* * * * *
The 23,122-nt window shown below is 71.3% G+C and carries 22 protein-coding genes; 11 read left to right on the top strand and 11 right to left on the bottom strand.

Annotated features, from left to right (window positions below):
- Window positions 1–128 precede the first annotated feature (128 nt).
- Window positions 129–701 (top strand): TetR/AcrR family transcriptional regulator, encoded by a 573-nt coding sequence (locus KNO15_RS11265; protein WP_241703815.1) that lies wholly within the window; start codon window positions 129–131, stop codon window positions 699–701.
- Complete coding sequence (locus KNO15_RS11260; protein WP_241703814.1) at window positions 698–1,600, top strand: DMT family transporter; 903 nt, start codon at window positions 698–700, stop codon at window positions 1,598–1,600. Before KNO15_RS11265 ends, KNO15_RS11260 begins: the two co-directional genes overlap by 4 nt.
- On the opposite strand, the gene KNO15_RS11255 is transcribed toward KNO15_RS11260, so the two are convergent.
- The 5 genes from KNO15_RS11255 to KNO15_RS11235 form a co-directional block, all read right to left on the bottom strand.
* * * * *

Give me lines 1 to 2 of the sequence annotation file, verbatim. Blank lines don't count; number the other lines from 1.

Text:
The 23,122-nt window shown below is 71.3% G+C and carries 22 protein-coding genes; 11 read left to right on the top strand and 11 right to left on the bottom strand.

Annotated features, from left to right (window positions below):